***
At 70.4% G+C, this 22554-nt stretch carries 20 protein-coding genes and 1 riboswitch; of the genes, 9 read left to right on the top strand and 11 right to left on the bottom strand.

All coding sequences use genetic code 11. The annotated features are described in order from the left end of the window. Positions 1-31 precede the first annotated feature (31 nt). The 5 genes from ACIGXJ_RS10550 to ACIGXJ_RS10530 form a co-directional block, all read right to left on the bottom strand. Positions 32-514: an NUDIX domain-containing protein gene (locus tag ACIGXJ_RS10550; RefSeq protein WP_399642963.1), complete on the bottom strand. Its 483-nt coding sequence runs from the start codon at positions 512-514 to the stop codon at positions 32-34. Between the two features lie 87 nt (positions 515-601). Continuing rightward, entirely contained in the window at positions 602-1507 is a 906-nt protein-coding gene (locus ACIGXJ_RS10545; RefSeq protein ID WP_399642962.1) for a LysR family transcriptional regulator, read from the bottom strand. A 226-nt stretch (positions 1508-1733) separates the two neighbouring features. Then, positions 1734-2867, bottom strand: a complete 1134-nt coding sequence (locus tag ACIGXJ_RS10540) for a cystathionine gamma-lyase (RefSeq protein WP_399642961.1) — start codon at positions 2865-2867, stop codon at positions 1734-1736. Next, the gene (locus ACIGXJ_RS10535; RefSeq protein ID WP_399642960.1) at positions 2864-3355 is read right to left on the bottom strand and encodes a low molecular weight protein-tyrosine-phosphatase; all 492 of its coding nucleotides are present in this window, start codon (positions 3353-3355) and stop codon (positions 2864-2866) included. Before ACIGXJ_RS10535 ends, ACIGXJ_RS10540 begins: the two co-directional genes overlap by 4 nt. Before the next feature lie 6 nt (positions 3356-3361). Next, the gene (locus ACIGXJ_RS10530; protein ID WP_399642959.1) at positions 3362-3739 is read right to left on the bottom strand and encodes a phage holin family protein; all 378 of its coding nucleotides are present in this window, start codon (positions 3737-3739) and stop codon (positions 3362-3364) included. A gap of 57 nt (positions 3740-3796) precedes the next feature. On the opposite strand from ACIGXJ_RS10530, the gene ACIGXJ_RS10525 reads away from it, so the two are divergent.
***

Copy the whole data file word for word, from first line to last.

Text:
At 70.4% G+C, this 22554-nt stretch carries 20 protein-coding genes and 1 riboswitch; of the genes, 9 read left to right on the top strand and 11 right to left on the bottom strand.

All coding sequences use genetic code 11. The annotated features are described in order from the left end of the window. Positions 1-31 precede the first annotated feature (31 nt). The 5 genes from ACIGXJ_RS10550 to ACIGXJ_RS10530 form a co-directional block, all read right to left on the bottom strand. Positions 32-514: an NUDIX domain-containing protein gene (locus tag ACIGXJ_RS10550; RefSeq protein WP_399642963.1), complete on the bottom strand. Its 483-nt coding sequence runs from the start codon at positions 512-514 to the stop codon at positions 32-34. Between the two features lie 87 nt (positions 515-601). Continuing rightward, entirely contained in the window at positions 602-1507 is a 906-nt protein-coding gene (locus ACIGXJ_RS10545; RefSeq protein ID WP_399642962.1) for a LysR family transcriptional regulator, read from the bottom strand. A 226-nt stretch (positions 1508-1733) separates the two neighbouring features. Then, positions 1734-2867, bottom strand: a complete 1134-nt coding sequence (locus tag ACIGXJ_RS10540) for a cystathionine gamma-lyase (RefSeq protein WP_399642961.1) — start codon at positions 2865-2867, stop codon at positions 1734-1736. Next, the gene (locus ACIGXJ_RS10535; RefSeq protein ID WP_399642960.1) at positions 2864-3355 is read right to left on the bottom strand and encodes a low molecular weight protein-tyrosine-phosphatase; all 492 of its coding nucleotides are present in this window, start codon (positions 3353-3355) and stop codon (positions 2864-2866) included. Before ACIGXJ_RS10535 ends, ACIGXJ_RS10540 begins: the two co-directional genes overlap by 4 nt. Before the next feature lie 6 nt (positions 3356-3361). Next, the gene (locus ACIGXJ_RS10530; protein ID WP_399642959.1) at positions 3362-3739 is read right to left on the bottom strand and encodes a phage holin family protein; all 378 of its coding nucleotides are present in this window, start codon (positions 3737-3739) and stop codon (positions 3362-3364) included. A gap of 57 nt (positions 3740-3796) precedes the next feature. On the opposite strand from ACIGXJ_RS10530, the gene ACIGXJ_RS10525 reads away from it, so the two are divergent.